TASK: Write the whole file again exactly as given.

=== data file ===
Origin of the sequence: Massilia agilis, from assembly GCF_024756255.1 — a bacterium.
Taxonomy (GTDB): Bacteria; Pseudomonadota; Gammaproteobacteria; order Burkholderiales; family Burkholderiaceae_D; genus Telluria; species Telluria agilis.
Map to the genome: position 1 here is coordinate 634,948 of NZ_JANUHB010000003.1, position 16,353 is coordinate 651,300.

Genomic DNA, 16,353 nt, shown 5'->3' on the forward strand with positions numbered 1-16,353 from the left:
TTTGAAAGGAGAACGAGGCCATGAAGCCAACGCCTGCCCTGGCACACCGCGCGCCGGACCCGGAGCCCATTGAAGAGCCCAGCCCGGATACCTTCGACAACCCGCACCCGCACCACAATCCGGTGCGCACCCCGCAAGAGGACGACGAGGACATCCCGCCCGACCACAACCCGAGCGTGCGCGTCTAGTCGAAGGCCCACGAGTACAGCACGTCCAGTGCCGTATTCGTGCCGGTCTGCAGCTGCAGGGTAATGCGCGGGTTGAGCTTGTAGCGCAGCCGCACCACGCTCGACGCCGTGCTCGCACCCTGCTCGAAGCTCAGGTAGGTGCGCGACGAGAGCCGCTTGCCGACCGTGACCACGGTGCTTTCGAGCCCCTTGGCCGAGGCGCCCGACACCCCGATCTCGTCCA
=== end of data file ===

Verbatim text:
Origin of the sequence: Massilia agilis, from assembly GCF_024756255.1 — a bacterium.
Taxonomy (GTDB): Bacteria; Pseudomonadota; Gammaproteobacteria; order Burkholderiales; family Burkholderiaceae_D; genus Telluria; species Telluria agilis.
Map to the genome: position 1 here is coordinate 634,948 of NZ_JANUHB010000003.1, position 16,353 is coordinate 651,300.

Genomic DNA, 16,353 nt, shown 5'->3' on the forward strand with positions numbered 1-16,353 from the left:
TTTGAAAGGAGAACGAGGCCATGAAGCCAACGCCTGCCCTGGCACACCGCGCGCCGGACCCGGAGCCCATTGAAGAGCCCAGCCCGGATACCTTCGACAACCCGCACCCGCACCACAATCCGGTGCGCACCCCGCAAGAGGACGACGAGGACATCCCGCCCGACCACAACCCGAGCGTGCGCGTCTAGTCGAAGGCCCACGAGTACAGCACGTCCAGTGCCGTATTCGTGCCGGTCTGCAGCTGCAGGGTAATGCGCGGGTTGAGCTTGTAGCGCAGCCGCACCACGCTCGACGCCGTGCTCGCACCCTGCTCGAAGCTCAGGTAGGTGCGCGACGAGAGCCGCTTGCCGACCGTGACCACGGTGCTTTCGAGCCCCTTGGCCGAGGCGCCCGACACCCCGATCTCGTCCA